EXCLUSIVE: Sermon Series Kit »
  |  Forgot password?
Links Shared
Sermons Shared
Sermon Series Shared
About Church/Ministry
Cliftondale Congregational Church
50 Essex St
Saugus, Massachusetts 01906
Phone: 781-233-2663
4 + years
Service Type
Weekly Attendance
100 - 249

Robert Leroe

Cliftondale Congregational Church

Congregational, Pastor/Minister

About me:
Located 9 miles north of Boston Part of the Conservative Congregational Christian Conference We’re an evangelical community fellowship Our worship is not too formal, not too informal Sunday School... read more
Messages, Sermon Comments and Testimonials
Sign in or create free community account to share a message.
sermon comment
Russell Lyon
December 2, 2014
Great message! Thank you, brother!
sermon comment
Autumn Kinsley
September 27, 2014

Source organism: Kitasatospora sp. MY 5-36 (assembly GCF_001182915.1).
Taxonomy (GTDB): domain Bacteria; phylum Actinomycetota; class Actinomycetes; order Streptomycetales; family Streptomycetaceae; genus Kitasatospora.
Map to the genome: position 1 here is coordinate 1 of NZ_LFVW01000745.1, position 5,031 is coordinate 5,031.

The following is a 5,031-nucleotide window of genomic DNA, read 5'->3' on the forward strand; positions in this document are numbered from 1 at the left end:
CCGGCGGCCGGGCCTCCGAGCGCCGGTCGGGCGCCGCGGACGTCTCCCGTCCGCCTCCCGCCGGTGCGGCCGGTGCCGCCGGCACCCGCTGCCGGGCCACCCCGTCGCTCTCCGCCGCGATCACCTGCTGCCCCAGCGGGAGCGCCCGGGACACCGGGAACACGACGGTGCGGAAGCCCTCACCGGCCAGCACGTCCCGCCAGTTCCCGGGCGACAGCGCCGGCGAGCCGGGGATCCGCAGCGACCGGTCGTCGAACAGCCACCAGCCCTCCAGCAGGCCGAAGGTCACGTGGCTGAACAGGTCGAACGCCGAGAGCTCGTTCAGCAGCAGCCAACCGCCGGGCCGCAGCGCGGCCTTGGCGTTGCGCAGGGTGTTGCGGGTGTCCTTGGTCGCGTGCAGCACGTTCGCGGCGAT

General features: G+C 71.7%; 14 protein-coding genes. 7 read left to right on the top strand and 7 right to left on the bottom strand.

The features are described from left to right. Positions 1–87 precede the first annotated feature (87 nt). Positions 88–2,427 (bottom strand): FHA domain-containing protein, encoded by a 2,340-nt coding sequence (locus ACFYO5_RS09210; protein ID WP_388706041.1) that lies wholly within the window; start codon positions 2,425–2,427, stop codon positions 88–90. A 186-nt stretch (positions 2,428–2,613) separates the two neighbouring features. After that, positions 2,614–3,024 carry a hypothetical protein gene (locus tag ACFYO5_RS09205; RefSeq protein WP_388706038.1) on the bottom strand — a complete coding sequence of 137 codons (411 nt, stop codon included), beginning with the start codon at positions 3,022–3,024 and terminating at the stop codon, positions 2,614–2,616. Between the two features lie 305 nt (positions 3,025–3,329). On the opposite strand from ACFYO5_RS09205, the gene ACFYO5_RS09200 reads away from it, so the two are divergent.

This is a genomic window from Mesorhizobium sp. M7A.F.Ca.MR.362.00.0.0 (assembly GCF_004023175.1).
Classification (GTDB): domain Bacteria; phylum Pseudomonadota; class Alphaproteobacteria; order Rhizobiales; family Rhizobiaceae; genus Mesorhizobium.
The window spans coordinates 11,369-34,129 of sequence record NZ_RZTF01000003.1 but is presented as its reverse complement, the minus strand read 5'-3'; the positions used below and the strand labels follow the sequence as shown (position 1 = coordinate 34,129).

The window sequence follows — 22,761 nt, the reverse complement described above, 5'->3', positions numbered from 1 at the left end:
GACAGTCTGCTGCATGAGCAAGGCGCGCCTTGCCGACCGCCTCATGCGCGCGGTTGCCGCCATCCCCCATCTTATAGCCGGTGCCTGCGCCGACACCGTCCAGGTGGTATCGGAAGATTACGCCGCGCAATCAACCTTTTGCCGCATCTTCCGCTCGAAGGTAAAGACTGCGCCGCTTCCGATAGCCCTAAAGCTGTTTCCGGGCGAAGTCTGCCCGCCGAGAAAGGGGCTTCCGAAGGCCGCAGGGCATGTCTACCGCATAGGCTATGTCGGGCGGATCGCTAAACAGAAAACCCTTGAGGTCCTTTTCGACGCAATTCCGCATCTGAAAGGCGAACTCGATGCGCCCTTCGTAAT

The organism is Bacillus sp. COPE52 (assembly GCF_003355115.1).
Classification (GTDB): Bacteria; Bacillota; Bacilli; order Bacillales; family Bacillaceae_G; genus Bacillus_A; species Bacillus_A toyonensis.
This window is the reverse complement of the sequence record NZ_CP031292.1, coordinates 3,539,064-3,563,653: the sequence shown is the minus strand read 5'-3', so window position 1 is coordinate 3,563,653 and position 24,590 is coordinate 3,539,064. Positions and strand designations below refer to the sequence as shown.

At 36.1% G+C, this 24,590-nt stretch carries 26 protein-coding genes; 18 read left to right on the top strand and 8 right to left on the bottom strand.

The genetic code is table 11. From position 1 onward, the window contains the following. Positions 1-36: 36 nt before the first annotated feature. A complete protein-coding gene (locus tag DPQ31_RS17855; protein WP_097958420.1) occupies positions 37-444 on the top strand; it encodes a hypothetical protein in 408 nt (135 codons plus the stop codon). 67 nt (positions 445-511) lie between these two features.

This is a horrifying misinterpretation of the passage of scripture to which you are referring. To vilify and call into question Mephibosheth's motives in order to illustrate the point you are trying to make is proof-texting, plain and simple. We should never use scripture to force a point. Scripture has plenty of good examples of real truth and should be handled sacredly and correctly. It is obvious, upon examination of the passage that Mephibosheth was not only tricked by Ziba, but Ziba took advantage of Mephibosheth's disability for his own greedy gain. To try to make Ziba a possible hero is despicable given his deceitful intent. As far as Mephibosheth being "messy, unready, shabby etc." The description is ignorant and clearly not thought through logically. Someone who was supposedly plotting to take over the throne would have done just the opposite. He would have presented himself in the best finery, the best outward (that's a key word) condition possible in order to claim his "prize". Instead, from the moment David left, Mephibosheth humbled himself and was in mourning, as was typical for that culture at that time. The only person who had ever shown Mephibosheth any consideration or care was in danger. Why would he be worried about his own clothes or care at all. His outward appearance was equivalent to sackcloth and ashes. You are right to assume that this story is very symbolic and has very real correlations to our life as Christians today, but NOT in the way you described. It grieves me to hear sermons of this nature. It's the little liberties that pastors take with the scripture that do the most harm. May God have mercy and grant you great discernment in the future.